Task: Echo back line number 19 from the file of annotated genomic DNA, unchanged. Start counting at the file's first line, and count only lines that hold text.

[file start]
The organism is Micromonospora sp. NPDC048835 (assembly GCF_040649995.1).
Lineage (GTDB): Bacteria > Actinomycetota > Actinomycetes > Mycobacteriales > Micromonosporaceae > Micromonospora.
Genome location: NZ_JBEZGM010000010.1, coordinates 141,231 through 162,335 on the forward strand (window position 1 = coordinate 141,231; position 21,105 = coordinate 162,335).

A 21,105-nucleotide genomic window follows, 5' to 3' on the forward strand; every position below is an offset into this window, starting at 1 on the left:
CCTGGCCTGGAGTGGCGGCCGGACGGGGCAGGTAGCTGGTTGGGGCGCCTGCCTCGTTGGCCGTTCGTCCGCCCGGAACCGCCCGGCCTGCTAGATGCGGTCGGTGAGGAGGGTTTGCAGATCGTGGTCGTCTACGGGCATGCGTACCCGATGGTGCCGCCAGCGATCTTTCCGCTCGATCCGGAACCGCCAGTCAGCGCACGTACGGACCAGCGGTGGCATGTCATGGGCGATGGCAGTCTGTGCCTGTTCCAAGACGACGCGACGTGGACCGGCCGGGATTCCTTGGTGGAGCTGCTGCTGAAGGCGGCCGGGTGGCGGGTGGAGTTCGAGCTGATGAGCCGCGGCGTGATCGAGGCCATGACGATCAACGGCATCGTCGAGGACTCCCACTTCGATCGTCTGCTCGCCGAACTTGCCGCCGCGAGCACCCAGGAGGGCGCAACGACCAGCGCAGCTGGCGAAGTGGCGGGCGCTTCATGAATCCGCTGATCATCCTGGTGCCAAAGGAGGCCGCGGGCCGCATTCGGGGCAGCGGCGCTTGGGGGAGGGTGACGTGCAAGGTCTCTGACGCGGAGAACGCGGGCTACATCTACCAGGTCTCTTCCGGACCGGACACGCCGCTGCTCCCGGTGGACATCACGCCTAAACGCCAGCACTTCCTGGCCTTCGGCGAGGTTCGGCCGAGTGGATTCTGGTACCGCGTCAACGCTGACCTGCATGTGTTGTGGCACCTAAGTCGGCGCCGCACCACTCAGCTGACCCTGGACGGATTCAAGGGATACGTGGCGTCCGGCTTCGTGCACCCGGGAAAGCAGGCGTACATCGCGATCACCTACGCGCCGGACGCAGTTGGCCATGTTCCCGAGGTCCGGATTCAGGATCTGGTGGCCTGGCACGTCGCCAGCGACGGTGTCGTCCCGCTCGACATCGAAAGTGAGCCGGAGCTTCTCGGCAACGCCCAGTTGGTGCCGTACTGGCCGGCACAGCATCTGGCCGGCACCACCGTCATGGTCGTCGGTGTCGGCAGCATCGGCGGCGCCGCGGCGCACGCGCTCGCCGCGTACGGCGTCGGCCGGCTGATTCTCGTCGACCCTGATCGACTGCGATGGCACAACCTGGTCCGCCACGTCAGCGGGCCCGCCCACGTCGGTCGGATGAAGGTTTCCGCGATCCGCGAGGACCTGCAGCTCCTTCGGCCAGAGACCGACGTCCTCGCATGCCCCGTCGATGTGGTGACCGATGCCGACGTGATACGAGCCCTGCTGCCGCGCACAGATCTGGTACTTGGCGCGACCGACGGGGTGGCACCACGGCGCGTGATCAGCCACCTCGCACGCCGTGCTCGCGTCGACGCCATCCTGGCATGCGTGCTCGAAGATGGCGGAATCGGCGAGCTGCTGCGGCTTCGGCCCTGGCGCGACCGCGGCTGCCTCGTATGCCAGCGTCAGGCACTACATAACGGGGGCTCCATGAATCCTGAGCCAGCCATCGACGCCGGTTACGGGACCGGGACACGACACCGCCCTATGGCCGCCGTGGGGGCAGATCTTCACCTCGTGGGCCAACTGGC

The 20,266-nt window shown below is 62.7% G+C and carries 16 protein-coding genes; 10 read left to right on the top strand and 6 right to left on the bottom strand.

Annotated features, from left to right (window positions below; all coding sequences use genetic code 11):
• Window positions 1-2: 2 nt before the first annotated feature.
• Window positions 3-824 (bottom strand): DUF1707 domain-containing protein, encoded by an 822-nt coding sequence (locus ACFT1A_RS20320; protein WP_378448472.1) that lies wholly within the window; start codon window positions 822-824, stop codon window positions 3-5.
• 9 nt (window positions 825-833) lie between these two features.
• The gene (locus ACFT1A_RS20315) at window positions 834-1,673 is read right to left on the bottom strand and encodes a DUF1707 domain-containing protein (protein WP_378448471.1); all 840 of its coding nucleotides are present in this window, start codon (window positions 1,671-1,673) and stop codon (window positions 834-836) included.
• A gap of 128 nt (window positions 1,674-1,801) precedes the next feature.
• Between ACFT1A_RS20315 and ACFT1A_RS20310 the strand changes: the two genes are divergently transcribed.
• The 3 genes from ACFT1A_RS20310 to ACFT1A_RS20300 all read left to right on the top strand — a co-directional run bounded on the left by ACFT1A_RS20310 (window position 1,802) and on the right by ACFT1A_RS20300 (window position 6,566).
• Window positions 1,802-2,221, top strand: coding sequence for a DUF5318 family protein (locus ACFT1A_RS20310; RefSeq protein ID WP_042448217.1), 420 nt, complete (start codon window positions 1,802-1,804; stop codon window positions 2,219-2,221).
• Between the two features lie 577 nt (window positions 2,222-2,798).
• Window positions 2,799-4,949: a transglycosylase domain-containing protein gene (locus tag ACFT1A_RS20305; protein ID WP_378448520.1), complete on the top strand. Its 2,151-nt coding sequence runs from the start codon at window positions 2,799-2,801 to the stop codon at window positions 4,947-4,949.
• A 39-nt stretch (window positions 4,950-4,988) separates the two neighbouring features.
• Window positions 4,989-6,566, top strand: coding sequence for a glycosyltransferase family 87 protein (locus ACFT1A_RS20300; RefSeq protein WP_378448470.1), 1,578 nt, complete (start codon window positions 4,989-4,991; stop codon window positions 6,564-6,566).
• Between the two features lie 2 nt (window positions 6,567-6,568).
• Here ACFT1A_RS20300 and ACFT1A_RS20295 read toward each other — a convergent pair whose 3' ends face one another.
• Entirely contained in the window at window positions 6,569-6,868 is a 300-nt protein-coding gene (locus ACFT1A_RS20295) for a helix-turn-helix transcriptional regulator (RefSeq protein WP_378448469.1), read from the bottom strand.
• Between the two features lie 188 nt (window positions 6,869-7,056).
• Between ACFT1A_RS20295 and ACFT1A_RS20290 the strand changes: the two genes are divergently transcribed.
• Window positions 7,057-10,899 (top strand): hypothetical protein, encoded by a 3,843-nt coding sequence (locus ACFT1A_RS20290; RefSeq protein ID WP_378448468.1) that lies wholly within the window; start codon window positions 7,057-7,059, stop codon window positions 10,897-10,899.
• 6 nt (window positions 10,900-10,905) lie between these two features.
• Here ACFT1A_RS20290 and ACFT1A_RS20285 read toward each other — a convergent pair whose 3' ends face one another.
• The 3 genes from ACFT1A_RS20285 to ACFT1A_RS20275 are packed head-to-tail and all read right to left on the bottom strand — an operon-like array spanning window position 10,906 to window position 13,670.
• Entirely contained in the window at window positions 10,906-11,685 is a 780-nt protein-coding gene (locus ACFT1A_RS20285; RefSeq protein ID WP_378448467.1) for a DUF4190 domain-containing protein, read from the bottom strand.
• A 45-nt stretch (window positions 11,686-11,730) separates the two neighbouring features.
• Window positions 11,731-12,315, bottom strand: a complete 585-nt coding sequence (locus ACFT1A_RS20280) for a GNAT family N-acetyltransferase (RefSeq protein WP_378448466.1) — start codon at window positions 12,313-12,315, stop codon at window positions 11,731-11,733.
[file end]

• Window positions 4,989-6,566, top strand: coding sequence for a glycosyltransferase family 87 protein (locus ACFT1A_RS20300; RefSeq protein WP_378448470.1), 1,578 nt, complete (start codon window positions 4,989-4,991; stop codon window positions 6,564-6,566).